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‘Grassroots Grow Deep’ gathering builds power in Indigenous communities on the frontlines of the tar sands

I was excited to spend August 6-8 helping out behind the scenes at a climate justice gathering put on by Indigenous Climate Action and the Indigenous Environmental Network for grassroots leaders from tar-sands impacted nations. 

“Grassroots Grow Deep” was held on the beautiful Cold Lake First Nations’ treaty grounds and had 45 participants from Treaty 6, 7, and 8 territories, plus facilitators and guests from the Standing Rock/Oceti Sakowin Camp, the Trans Mountain fight on unceded Coast Salish territories, and other interconnected keep it in the ground struggles across the continent. The camp came about when Indigenous community leaders identified a need to better connect with others doing tar sands resistance work across the massive region that is directly impacted by this extraction.

The sunrise over the Grassroots Grows Deep camp on Day 2 came with smoke from the wildfires burning across the Rockies, a harsh reminder that climate change and colonialism continue to unfold as we work.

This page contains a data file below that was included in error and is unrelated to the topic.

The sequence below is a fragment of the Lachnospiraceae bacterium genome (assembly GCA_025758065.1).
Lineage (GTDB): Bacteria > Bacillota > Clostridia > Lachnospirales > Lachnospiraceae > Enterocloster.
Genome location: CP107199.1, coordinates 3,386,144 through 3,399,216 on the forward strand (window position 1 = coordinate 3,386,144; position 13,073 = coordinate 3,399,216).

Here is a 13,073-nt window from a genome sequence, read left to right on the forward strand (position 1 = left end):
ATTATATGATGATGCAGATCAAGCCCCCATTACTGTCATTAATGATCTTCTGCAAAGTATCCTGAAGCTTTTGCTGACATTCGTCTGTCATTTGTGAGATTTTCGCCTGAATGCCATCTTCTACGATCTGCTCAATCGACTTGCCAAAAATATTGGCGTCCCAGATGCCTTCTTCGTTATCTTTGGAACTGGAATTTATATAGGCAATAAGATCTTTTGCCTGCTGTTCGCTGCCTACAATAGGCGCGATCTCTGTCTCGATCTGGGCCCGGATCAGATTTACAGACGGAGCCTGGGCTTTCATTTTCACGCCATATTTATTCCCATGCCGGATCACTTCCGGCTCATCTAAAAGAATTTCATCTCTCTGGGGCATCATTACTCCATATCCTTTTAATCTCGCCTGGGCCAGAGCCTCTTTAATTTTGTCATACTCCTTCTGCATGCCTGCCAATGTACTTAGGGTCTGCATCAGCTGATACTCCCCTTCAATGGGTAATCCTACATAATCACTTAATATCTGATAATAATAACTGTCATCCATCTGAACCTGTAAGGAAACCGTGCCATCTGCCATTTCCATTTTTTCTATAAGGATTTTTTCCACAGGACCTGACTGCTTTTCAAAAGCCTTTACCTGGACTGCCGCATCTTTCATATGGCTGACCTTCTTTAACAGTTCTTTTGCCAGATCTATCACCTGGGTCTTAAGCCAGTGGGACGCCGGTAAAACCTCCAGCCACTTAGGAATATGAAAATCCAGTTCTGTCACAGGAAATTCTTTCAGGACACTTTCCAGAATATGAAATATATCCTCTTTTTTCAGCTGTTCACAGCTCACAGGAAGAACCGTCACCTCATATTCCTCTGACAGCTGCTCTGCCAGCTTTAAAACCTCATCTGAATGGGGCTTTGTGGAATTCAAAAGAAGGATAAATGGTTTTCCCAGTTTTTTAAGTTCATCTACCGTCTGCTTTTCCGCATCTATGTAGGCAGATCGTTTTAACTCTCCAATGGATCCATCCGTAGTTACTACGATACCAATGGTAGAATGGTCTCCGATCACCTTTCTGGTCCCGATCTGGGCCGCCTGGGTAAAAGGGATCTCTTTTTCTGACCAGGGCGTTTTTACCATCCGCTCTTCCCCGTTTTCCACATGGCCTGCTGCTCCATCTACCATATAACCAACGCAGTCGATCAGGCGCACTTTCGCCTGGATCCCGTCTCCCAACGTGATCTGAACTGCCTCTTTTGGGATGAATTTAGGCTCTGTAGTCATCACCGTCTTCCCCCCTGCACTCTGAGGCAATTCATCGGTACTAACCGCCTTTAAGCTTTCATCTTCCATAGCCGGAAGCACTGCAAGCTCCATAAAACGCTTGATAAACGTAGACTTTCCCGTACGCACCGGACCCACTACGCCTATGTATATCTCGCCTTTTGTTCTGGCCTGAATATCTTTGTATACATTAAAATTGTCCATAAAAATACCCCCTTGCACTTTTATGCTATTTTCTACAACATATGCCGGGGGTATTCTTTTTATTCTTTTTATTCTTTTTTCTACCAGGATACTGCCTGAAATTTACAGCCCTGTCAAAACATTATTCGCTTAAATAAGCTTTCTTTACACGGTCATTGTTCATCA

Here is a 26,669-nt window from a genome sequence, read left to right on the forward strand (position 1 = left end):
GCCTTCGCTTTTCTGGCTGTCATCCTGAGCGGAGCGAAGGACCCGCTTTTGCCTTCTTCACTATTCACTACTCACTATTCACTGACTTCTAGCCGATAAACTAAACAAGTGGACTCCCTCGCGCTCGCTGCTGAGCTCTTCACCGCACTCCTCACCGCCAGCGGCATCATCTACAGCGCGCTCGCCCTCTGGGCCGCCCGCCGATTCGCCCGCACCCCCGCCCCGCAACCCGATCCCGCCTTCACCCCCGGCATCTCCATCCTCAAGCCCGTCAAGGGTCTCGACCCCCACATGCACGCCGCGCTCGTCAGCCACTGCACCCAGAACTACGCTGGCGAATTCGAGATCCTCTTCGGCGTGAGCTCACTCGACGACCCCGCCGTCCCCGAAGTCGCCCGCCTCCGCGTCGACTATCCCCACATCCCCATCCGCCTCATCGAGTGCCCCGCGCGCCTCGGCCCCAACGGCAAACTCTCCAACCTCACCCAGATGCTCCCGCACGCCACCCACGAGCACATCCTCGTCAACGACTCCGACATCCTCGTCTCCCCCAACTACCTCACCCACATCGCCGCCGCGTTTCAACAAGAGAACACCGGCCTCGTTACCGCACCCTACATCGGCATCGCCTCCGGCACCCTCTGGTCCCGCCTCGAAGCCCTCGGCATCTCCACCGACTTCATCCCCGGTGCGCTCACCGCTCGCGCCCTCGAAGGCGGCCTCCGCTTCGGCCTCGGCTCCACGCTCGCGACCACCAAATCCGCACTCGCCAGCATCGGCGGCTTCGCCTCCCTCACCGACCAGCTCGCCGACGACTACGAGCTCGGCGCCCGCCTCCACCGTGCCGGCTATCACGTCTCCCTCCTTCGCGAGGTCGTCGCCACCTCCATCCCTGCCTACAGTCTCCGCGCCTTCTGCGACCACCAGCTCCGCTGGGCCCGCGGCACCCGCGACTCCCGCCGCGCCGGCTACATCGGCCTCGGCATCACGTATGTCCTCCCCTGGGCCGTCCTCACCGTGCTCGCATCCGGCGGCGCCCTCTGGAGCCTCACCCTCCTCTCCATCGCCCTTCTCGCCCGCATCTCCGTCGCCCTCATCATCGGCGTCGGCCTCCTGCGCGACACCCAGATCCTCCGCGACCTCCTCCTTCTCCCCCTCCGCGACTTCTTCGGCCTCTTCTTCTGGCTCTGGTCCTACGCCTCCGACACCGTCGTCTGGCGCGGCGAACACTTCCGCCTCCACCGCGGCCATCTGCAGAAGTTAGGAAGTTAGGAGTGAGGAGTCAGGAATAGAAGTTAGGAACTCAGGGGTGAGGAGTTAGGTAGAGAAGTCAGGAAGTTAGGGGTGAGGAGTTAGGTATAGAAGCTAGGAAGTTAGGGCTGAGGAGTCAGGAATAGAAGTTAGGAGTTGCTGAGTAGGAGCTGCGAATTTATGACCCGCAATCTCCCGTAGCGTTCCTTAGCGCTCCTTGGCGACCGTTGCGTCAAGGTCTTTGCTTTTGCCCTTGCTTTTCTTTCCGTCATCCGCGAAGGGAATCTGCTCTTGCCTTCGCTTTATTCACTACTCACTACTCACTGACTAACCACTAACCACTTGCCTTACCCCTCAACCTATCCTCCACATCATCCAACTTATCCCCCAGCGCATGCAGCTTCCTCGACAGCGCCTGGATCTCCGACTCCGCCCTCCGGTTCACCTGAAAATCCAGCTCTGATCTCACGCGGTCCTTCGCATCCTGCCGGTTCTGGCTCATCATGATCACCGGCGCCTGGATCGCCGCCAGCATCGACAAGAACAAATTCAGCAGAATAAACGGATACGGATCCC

There were sessions and workshops on climate change, the tar sands, organizing, media, living on the land, renewable and sustainable energy, economies and food, non-violent direct action, pipelines, refineries, strategic planning, and more. A common thread through many of these discussions was strategy for the review of the Teck Frontier Mine, the largest-ever proposed tar sands project. The mega-project would violate the rights of Mikisew Cree First Nation, Athabasca Chipewyan First Nation, Deninu Kue First Nation, Fond du Lac First Nation, Smith’s Landing First Nation amongst other Indigenous nations. Resistance from these communities in combination with the project’s relatively low profit margins has already delayed it since its initial proposal in 2011. Teck’s mine will go into public hearings in Fort McMurray this September, and if approved will face a vote from the federal cabinet ahead of the 2019 federal election – creating a strong opportunity to make it a key election issue for Trudeau’s Liberals.

Indigenous Climate Action was launched a little over a year ago and already the organization has made a huge impact in connecting and supporting Indigenous communities fighting for decolonization and a just transition. Their plans over the next year include facilitating a dizzying array of powerful gatherings similar to Grassroots Grow Deep, taking on the Teck Frontier Mine and other fossil fuel expansion projects, and launching a multimedia journal sharing stories of Indigenous-led climate solutions. The gathering’s co-host, the Indigenous Environmental Network, was founded in 1990 and has been fighting colonialism and environmental destruction ever since.